Studio V – Fall 2012

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Welcome to the CAC.C Studio V blog.  This blog will be updated daily by the students and professor of Studio V as a way to document our design/build process, and keep all those who may be interested in our progress of the semester’s project informed.

STUDIO V focuses on architecture and tectonics, particularly the relationship between design and building. STUDIO V will emulate practice in that, unlike standard academic exercises, students will not always work in isolation on hypothetical situations. We will work often in collaboration. The studio will offer an approach to design informed by how something is assembled and the materials from which it is made. The studio will employ craft in the execution of the work, which will require patience, planning, understanding tolerance in materials and tools, testing and mock-ups, and the working with the limits and capabilities of tools and materials.

This Fall the studio is devoted to the execution of one project- researching, designing, fabricating, and installing something to accompany the artwork of designer Don ZanFanga that the Halsey Gallery at the College of Charleston is featuring in a show entitled the Pulse Dome Project.  The exhibition will feature paintings, models and sketchbooks of ZanFanga. Our clients for this project are, the artist and his family; and Mark Sloan, the director and senior curator of HICA.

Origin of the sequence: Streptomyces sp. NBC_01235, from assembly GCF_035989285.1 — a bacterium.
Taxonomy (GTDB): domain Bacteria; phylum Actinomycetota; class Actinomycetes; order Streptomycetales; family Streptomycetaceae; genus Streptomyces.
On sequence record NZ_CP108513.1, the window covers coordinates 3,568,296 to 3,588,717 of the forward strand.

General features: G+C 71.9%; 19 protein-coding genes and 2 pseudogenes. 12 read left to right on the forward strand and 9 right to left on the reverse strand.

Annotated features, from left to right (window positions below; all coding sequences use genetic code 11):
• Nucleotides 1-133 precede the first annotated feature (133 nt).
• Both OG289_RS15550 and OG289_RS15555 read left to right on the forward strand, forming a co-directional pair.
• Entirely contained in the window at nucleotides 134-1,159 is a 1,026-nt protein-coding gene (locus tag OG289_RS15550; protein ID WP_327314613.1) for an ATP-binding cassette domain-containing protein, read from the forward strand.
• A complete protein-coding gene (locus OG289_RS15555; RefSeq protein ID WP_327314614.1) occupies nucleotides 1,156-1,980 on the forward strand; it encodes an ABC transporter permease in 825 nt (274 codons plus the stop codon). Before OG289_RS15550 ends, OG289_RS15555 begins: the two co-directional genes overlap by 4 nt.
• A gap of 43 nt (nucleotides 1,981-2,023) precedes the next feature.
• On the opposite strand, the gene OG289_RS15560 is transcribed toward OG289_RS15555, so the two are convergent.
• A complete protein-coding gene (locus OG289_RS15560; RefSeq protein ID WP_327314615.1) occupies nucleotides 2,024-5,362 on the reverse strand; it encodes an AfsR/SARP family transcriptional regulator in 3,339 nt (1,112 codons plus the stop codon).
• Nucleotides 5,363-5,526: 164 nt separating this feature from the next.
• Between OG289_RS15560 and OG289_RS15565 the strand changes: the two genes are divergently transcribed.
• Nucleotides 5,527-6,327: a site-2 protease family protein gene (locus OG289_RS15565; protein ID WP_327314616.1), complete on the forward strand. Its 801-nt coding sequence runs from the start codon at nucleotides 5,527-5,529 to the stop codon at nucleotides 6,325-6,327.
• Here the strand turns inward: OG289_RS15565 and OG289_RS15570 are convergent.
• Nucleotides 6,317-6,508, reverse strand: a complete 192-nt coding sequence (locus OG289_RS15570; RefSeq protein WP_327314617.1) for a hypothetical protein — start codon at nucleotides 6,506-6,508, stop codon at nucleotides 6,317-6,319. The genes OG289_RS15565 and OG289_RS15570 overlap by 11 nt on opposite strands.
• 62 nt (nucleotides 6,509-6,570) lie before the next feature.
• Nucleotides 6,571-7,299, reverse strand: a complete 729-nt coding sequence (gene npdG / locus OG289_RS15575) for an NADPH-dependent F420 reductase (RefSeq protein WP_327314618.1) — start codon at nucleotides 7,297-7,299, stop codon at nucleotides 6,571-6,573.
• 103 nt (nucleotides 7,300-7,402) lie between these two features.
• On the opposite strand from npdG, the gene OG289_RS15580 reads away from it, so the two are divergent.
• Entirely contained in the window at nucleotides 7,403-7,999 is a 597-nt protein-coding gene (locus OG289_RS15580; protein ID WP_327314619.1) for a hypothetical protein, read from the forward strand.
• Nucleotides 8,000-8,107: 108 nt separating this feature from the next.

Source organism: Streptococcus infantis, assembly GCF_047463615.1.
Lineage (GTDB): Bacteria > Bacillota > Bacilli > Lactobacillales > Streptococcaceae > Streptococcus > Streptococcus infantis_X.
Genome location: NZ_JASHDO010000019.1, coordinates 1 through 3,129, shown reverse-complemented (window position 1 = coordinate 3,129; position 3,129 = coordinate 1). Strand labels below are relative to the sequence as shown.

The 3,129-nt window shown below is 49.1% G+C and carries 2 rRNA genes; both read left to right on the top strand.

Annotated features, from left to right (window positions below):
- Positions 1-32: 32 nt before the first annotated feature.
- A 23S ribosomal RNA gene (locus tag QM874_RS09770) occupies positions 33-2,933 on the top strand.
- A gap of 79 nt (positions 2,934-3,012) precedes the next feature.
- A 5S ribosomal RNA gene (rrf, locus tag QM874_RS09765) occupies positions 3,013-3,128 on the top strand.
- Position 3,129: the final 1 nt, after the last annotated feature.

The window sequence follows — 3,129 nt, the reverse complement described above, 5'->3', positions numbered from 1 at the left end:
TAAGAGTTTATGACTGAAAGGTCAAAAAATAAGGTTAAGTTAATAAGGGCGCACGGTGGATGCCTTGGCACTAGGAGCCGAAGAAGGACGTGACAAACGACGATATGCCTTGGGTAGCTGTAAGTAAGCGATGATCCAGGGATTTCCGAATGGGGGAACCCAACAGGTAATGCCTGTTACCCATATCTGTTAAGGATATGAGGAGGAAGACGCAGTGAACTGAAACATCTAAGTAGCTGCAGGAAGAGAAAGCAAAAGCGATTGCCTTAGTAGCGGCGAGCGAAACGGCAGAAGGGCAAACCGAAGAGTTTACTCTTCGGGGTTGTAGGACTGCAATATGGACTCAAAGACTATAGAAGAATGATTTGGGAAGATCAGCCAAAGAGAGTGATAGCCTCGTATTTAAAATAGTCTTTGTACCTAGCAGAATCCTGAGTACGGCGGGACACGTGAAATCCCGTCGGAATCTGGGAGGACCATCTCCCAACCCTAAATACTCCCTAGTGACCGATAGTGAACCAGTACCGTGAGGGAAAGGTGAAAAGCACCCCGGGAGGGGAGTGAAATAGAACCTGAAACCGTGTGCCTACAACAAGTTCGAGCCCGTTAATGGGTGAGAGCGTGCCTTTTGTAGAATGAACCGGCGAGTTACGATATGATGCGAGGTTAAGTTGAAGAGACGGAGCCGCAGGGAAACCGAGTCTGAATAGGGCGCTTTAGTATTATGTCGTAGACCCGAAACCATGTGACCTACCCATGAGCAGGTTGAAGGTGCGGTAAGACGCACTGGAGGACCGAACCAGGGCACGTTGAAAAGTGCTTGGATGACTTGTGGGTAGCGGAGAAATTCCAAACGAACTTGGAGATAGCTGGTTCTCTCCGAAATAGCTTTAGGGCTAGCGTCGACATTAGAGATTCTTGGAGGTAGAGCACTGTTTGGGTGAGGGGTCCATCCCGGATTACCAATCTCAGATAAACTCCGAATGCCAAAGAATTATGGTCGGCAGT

Don ZanFanga is an artist, architect, and designer whose lifework both defies established categories and challenges rote notions of the role of the artist in society.  Now in his eighties, ZanFanga retired near Charleston, South Carolina.  His family, at present, is uncovering a vast trove of writings, photographs, artworks, collages, models, and ephemera that the artist amassed over his long work life, much of which will be seen in this exhibition.

Through a remarkable journey of discovery, chronicled in dozens of densely illustrated sketchbooks, ZanFanga became obsessed with the idea of designing a form of sustainable architecture that was in harmony with natural processes – a structure he called the Pulse Dome.  From roughly 1971 through 1995, he researched world indigenous architectures, insect architecture, wombs, and such natural forms as caves, tunnels and volcanoes, along with other structures, to learn what had been done already and what was still likely to be accomplished by others in relation to sustainable human architecture.  Among other lines of inquiry, he investigated Palladio’s notebooks (which were, as we now know, an amalgam of many other architects’ notes) to try to unlock the secrets of the egyptians’ sacred geometric harmonies.


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